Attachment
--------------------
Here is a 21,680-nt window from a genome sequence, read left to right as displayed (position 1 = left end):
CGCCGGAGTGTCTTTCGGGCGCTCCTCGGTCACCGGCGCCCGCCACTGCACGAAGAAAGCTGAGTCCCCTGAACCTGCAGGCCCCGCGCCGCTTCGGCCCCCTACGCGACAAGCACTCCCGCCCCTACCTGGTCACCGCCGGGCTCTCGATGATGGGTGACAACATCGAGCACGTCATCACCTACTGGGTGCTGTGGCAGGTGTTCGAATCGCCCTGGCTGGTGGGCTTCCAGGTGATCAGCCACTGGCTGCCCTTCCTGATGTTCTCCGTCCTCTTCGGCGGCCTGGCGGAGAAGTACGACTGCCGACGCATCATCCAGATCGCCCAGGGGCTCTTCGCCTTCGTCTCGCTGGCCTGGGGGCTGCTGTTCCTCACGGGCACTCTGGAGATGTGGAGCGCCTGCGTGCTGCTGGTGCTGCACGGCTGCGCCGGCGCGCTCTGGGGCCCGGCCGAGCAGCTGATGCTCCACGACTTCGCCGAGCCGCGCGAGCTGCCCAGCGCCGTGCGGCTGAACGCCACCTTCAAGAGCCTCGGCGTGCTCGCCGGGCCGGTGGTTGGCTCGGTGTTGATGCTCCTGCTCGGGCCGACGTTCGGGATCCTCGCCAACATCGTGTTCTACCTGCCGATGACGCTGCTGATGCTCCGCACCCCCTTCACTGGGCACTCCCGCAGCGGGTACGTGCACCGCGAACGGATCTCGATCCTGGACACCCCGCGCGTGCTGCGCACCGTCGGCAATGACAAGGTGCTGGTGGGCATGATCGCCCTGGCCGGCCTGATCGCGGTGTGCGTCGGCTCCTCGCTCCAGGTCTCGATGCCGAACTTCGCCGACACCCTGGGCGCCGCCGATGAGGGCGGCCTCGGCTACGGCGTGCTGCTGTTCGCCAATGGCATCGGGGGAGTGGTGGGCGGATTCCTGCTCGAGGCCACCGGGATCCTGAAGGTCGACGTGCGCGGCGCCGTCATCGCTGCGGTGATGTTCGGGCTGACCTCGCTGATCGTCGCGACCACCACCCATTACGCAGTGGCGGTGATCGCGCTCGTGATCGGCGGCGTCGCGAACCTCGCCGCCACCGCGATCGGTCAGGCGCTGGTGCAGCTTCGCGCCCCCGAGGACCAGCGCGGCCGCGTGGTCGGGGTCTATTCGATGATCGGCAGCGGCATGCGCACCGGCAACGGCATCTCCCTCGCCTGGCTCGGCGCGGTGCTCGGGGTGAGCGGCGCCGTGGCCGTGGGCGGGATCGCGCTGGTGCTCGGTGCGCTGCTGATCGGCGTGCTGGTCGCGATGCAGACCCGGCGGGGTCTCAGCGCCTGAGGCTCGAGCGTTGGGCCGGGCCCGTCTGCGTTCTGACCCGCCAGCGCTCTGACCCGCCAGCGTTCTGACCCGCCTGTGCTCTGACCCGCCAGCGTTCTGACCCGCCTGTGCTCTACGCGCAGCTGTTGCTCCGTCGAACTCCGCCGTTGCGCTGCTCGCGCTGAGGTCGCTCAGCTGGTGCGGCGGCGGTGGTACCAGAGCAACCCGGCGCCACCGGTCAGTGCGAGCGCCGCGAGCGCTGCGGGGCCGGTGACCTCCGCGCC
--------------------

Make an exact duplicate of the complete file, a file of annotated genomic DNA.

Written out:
Here is a 21,680-nt window from a genome sequence, read left to right as displayed (position 1 = left end):
CGCCGGAGTGTCTTTCGGGCGCTCCTCGGTCACCGGCGCCCGCCACTGCACGAAGAAAGCTGAGTCCCCTGAACCTGCAGGCCCCGCGCCGCTTCGGCCCCCTACGCGACAAGCACTCCCGCCCCTACCTGGTCACCGCCGGGCTCTCGATGATGGGTGACAACATCGAGCACGTCATCACCTACTGGGTGCTGTGGCAGGTGTTCGAATCGCCCTGGCTGGTGGGCTTCCAGGTGATCAGCCACTGGCTGCCCTTCCTGATGTTCTCCGTCCTCTTCGGCGGCCTGGCGGAGAAGTACGACTGCCGACGCATCATCCAGATCGCCCAGGGGCTCTTCGCCTTCGTCTCGCTGGCCTGGGGGCTGCTGTTCCTCACGGGCACTCTGGAGATGTGGAGCGCCTGCGTGCTGCTGGTGCTGCACGGCTGCGCCGGCGCGCTCTGGGGCCCGGCCGAGCAGCTGATGCTCCACGACTTCGCCGAGCCGCGCGAGCTGCCCAGCGCCGTGCGGCTGAACGCCACCTTCAAGAGCCTCGGCGTGCTCGCCGGGCCGGTGGTTGGCTCGGTGTTGATGCTCCTGCTCGGGCCGACGTTCGGGATCCTCGCCAACATCGTGTTCTACCTGCCGATGACGCTGCTGATGCTCCGCACCCCCTTCACTGGGCACTCCCGCAGCGGGTACGTGCACCGCGAACGGATCTCGATCCTGGACACCCCGCGCGTGCTGCGCACCGTCGGCAATGACAAGGTGCTGGTGGGCATGATCGCCCTGGCCGGCCTGATCGCGGTGTGCGTCGGCTCCTCGCTCCAGGTCTCGATGCCGAACTTCGCCGACACCCTGGGCGCCGCCGATGAGGGCGGCCTCGGCTACGGCGTGCTGCTGTTCGCCAATGGCATCGGGGGAGTGGTGGGCGGATTCCTGCTCGAGGCCACCGGGATCCTGAAGGTCGACGTGCGCGGCGCCGTCATCGCTGCGGTGATGTTCGGGCTGACCTCGCTGATCGTCGCGACCACCACCCATTACGCAGTGGCGGTGATCGCGCTCGTGATCGGCGGCGTCGCGAACCTCGCCGCCACCGCGATCGGTCAGGCGCTGGTGCAGCTTCGCGCCCCCGAGGACCAGCGCGGCCGCGTGGTCGGGGTCTATTCGATGATCGGCAGCGGCATGCGCACCGGCAACGGCATCTCCCTCGCCTGGCTCGGCGCGGTGCTCGGGGTGAGCGGCGCCGTGGCCGTGGGCGGGATCGCGCTGGTGCTCGGTGCGCTGCTGATCGGCGTGCTGGTCGCGATGCAGACCCGGCGGGGTCTCAGCGCCTGAGGCTCGAGCGTTGGGCCGGGCCCGTCTGCGTTCTGACCCGCCAGCGCTCTGACCCGCCAGCGTTCTGACCCGCCTGTGCTCTGACCCGCCAGCGTTCTGACCCGCCTGTGCTCTACGCGCAGCTGTTGCTCCGTCGAACTCCGCCGTTGCGCTGCTCGCGCTGAGGTCGCTCAGCTGGTGCGGCGGCGGTGGTACCAGAGCAACCCGGCGCCACCGGTCAGTGCGAGCGCCGCGAGCGCTGCGGGGCCGGTGACCTCCGCGCC